A new BBC1 show will see ten budding painters put through a 'boot-camp' in a bid to be crowned Britain's best amateur artist. Why? I mean ... why? The Big Painting Challenge will be hosted by Mariella Frostrup and the Reverend Richard Coles. Which is sad,actually, as this blogger really wants to hate this on general principle but he really likes The Rev. Don't you just get annoyed when suchlike happens? Mark Bell, the head of commissioning for BBC Arts, said it was 'very different' to a show with the same name hosted by Una Stubbs and Richard Bacon in 2015. Which is a necessary point to make since that was a twenty four carat disaster in terms of critical reaction and viewing figures. The new Sunday prime-time series begins in mid-February. 'The objective is to engage people actively in the process of making art,' Bell said at a launch event at London's National Portrait Gallery. 'This is an arts programme but absolutely designed to go beyond the core arts audience. It feels fresh, exciting and different.' Two artistic mentors, Diana Ali and Pascal Anson, will guide the ten contestants through different disciplines such as portraiture, landscape and still life. At the end of each episode, the contestants' work will be exhibited to members of the public before three judges - Doctor David Dibosa, Lachlan Goudie and Daphne Todd - decide which contestant will be eliminated. Anson - who previously painted eight British Airways planes for the London 2012 Olympic Games - said that viewers would see 'lots of high emotion' as the artists were 'pushed out of their comfort zones.' Why pushing someone out of their comfort zone is a good thing, he didn't explain. 'Both Diana and myself really push them hard because that's when you get the best out of someone,' he claimed. 'Concentrating for six hours on a painting is very draining and can lead to all sorts of emotions - from crying at one end to being very elated at the other.' The BBC Arts winter line-up also includes programmes about a range of cultural figures including Maya Angelou, Francis Bacon, Phyllida Barlow, Marlon Brando, Chrissie Hynde, Dame Vera Lynn and Terry Pratchett (see below). And, BBC Four's Britain In Focus season will celebrate the art of photography.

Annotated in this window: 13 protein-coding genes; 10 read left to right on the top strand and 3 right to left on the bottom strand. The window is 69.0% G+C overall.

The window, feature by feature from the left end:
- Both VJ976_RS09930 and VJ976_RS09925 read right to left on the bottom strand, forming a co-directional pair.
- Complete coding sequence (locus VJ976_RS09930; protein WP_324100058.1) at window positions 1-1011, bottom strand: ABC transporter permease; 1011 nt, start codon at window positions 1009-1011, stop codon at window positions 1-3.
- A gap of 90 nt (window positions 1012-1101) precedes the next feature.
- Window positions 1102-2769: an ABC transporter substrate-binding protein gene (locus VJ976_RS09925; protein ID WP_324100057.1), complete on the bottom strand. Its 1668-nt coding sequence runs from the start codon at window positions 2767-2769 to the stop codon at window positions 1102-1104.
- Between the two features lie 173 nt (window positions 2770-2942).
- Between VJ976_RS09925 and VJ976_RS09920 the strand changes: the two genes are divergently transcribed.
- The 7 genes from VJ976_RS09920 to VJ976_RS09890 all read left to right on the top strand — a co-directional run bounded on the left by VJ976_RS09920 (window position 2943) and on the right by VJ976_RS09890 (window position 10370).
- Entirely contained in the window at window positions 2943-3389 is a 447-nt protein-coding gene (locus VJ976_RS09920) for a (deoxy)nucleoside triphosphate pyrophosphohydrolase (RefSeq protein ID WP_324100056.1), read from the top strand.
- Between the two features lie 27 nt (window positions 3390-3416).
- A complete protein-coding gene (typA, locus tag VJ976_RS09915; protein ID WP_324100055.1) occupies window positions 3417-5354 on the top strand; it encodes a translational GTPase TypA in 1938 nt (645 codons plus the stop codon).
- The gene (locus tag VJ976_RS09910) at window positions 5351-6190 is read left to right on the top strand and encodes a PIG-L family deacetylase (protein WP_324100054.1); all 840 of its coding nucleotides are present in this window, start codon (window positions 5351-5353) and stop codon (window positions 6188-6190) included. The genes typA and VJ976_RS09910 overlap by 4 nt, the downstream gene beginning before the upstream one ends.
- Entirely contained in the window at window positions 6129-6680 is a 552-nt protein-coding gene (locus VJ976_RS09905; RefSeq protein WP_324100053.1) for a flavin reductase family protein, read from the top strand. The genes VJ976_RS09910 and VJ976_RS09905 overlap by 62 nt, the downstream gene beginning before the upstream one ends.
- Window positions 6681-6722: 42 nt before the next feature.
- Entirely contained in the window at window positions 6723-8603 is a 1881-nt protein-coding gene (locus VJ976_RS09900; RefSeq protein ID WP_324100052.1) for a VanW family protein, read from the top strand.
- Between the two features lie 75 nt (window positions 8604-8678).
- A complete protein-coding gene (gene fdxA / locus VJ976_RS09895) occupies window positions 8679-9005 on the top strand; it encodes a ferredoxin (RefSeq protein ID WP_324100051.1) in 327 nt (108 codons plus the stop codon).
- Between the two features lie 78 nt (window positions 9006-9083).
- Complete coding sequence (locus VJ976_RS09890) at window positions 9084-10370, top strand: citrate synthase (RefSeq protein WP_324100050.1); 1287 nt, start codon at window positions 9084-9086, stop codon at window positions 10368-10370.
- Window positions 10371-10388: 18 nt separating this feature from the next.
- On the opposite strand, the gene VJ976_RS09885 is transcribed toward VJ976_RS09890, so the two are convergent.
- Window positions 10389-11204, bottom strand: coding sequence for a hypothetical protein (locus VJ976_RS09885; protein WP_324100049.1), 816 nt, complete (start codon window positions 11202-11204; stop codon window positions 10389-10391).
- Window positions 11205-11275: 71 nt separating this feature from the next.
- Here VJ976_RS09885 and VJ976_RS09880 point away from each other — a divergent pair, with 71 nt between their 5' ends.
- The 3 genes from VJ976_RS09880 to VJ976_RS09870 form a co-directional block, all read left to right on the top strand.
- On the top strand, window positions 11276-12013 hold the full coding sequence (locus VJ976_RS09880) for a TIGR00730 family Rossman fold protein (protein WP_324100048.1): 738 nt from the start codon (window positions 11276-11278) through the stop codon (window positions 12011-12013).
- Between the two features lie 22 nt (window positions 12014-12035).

An allegedly 'humorous' documentary about the late fantasy author Sir Terry Pratchett has been commissioned by BBC2. Terry Pratchett: Back In Black will tell his story in his own words, with the comedian Paul Kaye voicing the writer. 'Terry wanted to write the story of his life but he never got around to it,' said Mark Bell. The creator of the Discworld series died in 2015, eight years after being diagnosed with early onset Alzheimer's disease. The film, to be shown on BBC2 later this year, will feature contributions from fellow authors Neil Gaiman (seen below with Terry) and Val McDermid. Rob Wilkins, the writer's long-serving assistant, said that they had been working on the documentary during 'the last few months of Terry's life.' Wilkins said the film would follow the 'trilogy' of TV documentaries Sir Terry himself made between 2009 and 2013. In a statement, the BBC said the programme would show the author was 'still having the last laugh.'